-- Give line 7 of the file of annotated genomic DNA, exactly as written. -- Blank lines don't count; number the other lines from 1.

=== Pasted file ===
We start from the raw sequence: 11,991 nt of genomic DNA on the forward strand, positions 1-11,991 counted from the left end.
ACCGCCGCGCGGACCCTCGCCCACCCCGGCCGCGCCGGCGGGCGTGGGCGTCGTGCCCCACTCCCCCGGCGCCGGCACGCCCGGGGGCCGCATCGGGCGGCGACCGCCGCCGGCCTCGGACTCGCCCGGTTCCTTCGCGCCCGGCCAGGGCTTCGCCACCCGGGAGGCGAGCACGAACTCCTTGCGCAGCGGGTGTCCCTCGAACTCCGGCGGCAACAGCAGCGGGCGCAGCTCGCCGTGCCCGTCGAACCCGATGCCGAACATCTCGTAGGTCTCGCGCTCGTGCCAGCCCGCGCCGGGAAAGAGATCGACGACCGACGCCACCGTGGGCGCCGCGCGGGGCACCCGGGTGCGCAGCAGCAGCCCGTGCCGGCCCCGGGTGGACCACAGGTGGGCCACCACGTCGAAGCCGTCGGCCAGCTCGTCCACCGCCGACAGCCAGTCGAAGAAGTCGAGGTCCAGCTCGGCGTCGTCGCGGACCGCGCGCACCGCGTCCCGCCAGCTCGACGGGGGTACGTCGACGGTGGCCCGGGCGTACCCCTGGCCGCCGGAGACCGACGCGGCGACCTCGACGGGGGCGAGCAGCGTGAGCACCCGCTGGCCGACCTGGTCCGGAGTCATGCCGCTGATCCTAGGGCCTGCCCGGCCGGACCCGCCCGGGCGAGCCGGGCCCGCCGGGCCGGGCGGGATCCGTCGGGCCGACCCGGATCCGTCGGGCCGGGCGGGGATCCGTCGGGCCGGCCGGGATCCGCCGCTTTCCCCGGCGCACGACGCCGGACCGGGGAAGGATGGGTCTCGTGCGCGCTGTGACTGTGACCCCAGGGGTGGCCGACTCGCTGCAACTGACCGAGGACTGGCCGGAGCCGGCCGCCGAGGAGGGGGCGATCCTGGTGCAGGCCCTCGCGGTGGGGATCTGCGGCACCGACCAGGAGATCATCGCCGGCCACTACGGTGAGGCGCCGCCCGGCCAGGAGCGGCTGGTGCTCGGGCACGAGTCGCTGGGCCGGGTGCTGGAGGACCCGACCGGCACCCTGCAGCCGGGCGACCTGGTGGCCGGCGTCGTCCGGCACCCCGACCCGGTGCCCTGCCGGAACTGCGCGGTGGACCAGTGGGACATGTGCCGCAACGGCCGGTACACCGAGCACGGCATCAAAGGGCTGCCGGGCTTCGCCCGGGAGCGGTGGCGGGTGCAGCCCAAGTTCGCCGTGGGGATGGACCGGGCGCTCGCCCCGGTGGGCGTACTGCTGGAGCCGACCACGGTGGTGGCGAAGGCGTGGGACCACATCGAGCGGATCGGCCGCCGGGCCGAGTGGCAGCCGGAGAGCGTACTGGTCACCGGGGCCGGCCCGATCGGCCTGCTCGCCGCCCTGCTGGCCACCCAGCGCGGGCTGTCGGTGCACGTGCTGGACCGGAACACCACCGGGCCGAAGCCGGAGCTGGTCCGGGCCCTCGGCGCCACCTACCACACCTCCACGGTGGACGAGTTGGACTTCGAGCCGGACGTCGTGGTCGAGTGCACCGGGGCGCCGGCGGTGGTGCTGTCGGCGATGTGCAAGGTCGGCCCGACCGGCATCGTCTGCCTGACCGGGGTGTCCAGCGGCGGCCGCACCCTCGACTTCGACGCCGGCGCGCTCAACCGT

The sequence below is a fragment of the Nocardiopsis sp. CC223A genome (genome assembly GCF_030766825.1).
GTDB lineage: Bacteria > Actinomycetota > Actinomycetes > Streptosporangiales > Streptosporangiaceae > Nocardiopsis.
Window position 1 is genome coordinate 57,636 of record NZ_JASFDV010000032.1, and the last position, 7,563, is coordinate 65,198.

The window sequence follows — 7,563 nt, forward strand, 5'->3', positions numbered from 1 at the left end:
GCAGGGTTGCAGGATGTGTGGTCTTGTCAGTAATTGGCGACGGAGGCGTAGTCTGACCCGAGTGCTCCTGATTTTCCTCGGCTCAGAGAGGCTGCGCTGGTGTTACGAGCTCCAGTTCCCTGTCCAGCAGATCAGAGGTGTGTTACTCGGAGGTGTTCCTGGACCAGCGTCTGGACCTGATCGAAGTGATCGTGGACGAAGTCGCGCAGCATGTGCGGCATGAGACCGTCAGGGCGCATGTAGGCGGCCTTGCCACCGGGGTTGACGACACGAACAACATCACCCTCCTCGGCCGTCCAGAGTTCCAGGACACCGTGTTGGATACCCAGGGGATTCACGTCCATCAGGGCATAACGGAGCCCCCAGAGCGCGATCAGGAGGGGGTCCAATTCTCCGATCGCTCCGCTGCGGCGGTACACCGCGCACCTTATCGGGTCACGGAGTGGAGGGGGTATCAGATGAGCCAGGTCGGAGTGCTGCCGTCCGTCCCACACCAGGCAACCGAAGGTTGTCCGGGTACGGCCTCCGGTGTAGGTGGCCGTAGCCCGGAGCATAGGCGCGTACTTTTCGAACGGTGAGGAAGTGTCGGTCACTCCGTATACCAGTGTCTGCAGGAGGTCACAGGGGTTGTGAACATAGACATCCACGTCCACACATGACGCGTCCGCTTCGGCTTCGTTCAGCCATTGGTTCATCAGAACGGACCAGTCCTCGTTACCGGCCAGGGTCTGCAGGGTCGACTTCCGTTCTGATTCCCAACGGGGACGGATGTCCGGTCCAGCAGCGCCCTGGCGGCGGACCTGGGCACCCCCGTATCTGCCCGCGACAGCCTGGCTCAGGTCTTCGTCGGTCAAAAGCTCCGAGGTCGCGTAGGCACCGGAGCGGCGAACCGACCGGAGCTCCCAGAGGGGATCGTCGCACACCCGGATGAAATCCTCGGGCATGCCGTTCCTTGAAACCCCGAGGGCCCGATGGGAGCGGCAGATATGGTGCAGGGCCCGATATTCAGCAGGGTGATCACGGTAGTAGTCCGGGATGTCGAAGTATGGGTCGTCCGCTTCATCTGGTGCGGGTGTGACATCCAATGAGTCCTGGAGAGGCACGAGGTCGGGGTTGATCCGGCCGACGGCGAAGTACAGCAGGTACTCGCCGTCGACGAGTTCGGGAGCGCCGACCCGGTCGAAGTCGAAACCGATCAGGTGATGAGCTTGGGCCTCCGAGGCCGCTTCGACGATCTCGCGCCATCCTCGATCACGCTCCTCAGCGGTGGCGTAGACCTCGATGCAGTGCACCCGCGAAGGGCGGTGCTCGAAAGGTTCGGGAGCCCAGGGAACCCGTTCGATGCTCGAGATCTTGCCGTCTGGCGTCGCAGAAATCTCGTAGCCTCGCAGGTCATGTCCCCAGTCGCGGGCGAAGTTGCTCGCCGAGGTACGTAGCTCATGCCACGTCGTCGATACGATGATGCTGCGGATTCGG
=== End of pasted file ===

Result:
GCAGGGTTGCAGGATGTGTGGTCTTGTCAGTAATTGGCGACGGAGGCGTAGTCTGACCCGAGTGCTCCTGATTTTCCTCGGCTCAGAGAGGCTGCGCTGGTGTTACGAGCTCCAGTTCCCTGTCCAGCAGATCAGAGGTGTGTTACTCGGAGGTGTTCCTGGACCAGCGTCTGGACCTGATCGAAGTGATCGTGGACGAAGTCGCGCAGCATGTGCGGCATGAGACCGTCAGGGCGCATGTAGGCGGCCTTGCCACCGGGGTTGACGACACGAACAACATCACCCTCCTCGGCCGTCCAGAGTTCCAGGACACCGTGTTGGATACCCAGGGGATTCACGTCCATCAGGGCATAACGGAGCCCCCAGAGCGCGATCAGGAGGGGGTCCAATTCTCCGATCGCTCCGCTGCGGCGGTACACCGCGCACCTTATCGGGTCACGGAGTGGAGGGGGTATCAGATGAGCCAGGTCGGAGTGCTGCCGTCCGTCCCACACCAGGCAACCGAAGGTTGTCCGGGTACGGCCTCCGGTGTAGGTGGCCGTAGCCCGGAGCATAGGCGCGTACTTTTCGAACGGTGAGGAAGTGTCGGTCACTCCGTATACCAGTGTCTGCAGGAGGTCACAGGGGTTGTGAACATAGACATCCACGTCCACACATGACGCGTCCGCTTCGGCTTCGTTCAGCCATTGGTTCATCAGAACGGACCAGTCCTCGTTACCGGCCAGGGTCTGCAGGGTCGACTTCCGTTCTGATTCCCAACGGGGACGGATGTCCGGTCCAGCAGCGCCCTGGCGGCGGACCTGGGCACCCCCGTATCTGCCCGCGACAGCCTGGCTCAGGTCTTCGTCGGTCAAAAGCTCCGAGGTCGCGTAGGCACCGGAGCGGCGAACCGACCGGAGCTCCCAGAGGGGATCGTCGCACACCCGGATGAAATCCTCGGGCATGCCGTTCCTTGAAACCCCGAGGGCCCGATGGGAGCGGCAGATATGGTGCAGGGCCCGATATTCAGCAGGGTGATCACGGTAGTAGTCCGGGATGTCGAAGTATGGGTCGTCCGCTTCATCTGGTGCGGGTGTGACATCCAATGAGTCCTGGAGAGGCACGAGGTCGGGGTTGATCCGGCCGACGGCGAAGTACAGCAGGTACTCGCCGTCGACGAGTTCGGGAGCGCCGACCCGGTCGAAGTCGAAACCGATCAGGTGATGAGCTTGGGCCTCCGAGGCCGCTTCGACGATCTCGCGCCATCCTCGATCACGCTCCTCAGCGGTGGCGTAGACCTCGATGCAGTGCACCCGCGAAGGGCGGTGCTCGAAAGGTTCGGGAGCCCAGGGAACCCGTTCGATGCTCGAGATCTTGCCGTCTGGCGTCGCAGAAATCTCGTAGCCTCGCAGGTCATGTCCCCAGTCGCGGGCGAAGTTGCTCGCCGAGGTACGTAGCTCATGCCACGTCGTCGATACGATGATGCTGCGGATTCGG